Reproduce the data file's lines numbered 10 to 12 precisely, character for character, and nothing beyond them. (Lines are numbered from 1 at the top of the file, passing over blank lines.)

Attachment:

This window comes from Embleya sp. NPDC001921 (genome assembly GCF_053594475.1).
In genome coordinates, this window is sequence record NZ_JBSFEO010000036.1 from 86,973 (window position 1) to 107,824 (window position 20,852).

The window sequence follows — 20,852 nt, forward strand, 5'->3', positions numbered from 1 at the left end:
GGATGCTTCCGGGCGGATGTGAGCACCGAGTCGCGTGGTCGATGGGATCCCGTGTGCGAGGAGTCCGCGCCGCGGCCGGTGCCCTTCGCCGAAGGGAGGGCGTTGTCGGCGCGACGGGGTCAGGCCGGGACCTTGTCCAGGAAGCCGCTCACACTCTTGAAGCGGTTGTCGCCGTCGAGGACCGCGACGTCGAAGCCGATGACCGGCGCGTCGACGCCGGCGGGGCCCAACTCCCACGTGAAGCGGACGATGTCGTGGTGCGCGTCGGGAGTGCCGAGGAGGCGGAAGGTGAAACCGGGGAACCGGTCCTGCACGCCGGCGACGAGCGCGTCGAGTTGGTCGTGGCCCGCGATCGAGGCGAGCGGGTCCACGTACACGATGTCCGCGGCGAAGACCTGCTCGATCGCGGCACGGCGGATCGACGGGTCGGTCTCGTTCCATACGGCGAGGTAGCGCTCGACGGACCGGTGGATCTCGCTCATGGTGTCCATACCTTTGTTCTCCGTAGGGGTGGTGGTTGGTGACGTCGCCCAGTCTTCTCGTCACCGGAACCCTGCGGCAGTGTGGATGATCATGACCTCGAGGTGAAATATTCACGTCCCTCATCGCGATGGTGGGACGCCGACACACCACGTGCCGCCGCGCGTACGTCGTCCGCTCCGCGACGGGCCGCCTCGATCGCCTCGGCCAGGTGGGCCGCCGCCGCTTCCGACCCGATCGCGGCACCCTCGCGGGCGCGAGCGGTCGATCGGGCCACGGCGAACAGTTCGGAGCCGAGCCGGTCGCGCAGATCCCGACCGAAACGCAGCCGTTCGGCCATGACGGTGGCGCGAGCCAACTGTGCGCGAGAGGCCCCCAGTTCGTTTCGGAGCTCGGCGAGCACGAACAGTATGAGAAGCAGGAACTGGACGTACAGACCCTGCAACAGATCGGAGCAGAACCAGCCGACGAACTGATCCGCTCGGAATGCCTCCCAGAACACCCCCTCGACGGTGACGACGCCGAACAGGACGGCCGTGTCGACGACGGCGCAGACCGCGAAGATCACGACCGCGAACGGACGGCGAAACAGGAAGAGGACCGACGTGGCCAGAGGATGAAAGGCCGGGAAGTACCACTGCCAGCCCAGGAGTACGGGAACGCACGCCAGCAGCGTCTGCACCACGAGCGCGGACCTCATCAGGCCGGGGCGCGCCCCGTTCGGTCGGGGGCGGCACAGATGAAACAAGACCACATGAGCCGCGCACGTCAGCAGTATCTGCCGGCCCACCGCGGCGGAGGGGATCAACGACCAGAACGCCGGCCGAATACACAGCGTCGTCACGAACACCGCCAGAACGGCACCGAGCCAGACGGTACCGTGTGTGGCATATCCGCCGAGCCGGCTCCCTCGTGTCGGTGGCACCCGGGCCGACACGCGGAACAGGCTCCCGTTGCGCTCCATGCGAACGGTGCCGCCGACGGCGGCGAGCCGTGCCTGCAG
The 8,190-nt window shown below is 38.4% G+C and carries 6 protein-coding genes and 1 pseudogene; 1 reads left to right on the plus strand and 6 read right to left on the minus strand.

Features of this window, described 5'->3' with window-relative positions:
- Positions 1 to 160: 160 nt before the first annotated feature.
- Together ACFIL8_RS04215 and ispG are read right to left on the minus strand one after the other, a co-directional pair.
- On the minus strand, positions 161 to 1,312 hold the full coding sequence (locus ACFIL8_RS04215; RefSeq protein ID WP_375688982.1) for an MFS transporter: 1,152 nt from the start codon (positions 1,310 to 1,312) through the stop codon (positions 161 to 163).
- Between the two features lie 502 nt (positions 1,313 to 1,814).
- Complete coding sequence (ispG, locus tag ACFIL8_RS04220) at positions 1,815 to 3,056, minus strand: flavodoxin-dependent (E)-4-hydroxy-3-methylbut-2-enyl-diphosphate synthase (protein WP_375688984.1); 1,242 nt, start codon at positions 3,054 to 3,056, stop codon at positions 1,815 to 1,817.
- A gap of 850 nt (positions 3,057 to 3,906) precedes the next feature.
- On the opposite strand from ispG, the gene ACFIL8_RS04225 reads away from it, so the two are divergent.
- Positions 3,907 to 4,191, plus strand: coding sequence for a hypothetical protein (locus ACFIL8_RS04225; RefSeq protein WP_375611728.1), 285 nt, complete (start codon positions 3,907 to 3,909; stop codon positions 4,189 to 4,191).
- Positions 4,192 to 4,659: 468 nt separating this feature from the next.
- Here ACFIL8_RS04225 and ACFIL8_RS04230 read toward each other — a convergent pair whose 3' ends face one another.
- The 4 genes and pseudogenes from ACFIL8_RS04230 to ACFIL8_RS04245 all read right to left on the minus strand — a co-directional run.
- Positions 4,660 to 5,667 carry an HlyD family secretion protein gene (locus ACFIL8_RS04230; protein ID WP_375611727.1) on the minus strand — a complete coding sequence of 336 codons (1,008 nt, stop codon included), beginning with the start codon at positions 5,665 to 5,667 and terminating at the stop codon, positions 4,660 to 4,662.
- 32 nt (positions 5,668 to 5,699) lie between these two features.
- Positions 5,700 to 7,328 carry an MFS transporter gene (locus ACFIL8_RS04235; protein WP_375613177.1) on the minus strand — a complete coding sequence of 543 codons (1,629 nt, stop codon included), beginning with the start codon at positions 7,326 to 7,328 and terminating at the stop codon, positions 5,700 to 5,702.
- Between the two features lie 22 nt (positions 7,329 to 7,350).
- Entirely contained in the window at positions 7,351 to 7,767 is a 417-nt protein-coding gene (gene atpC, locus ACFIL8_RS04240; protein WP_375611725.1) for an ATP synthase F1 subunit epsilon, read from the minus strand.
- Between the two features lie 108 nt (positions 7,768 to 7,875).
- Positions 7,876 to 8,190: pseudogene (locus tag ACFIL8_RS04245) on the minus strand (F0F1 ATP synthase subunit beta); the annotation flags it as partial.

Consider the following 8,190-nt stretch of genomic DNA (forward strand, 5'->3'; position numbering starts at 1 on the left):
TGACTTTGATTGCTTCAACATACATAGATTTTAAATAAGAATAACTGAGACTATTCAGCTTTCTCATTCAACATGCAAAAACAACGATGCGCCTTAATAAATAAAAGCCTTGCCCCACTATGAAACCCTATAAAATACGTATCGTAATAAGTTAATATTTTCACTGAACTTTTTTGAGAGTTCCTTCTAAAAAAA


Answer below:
- Between the two features lie 502 nt (positions 1,313 to 1,814).
- Complete coding sequence (ispG, locus tag ACFIL8_RS04220) at positions 1,815 to 3,056, minus strand: flavodoxin-dependent (E)-4-hydroxy-3-methylbut-2-enyl-diphosphate synthase (protein WP_375688984.1); 1,242 nt, start codon at positions 3,054 to 3,056, stop codon at positions 1,815 to 1,817.
- A gap of 850 nt (positions 3,057 to 3,906) precedes the next feature.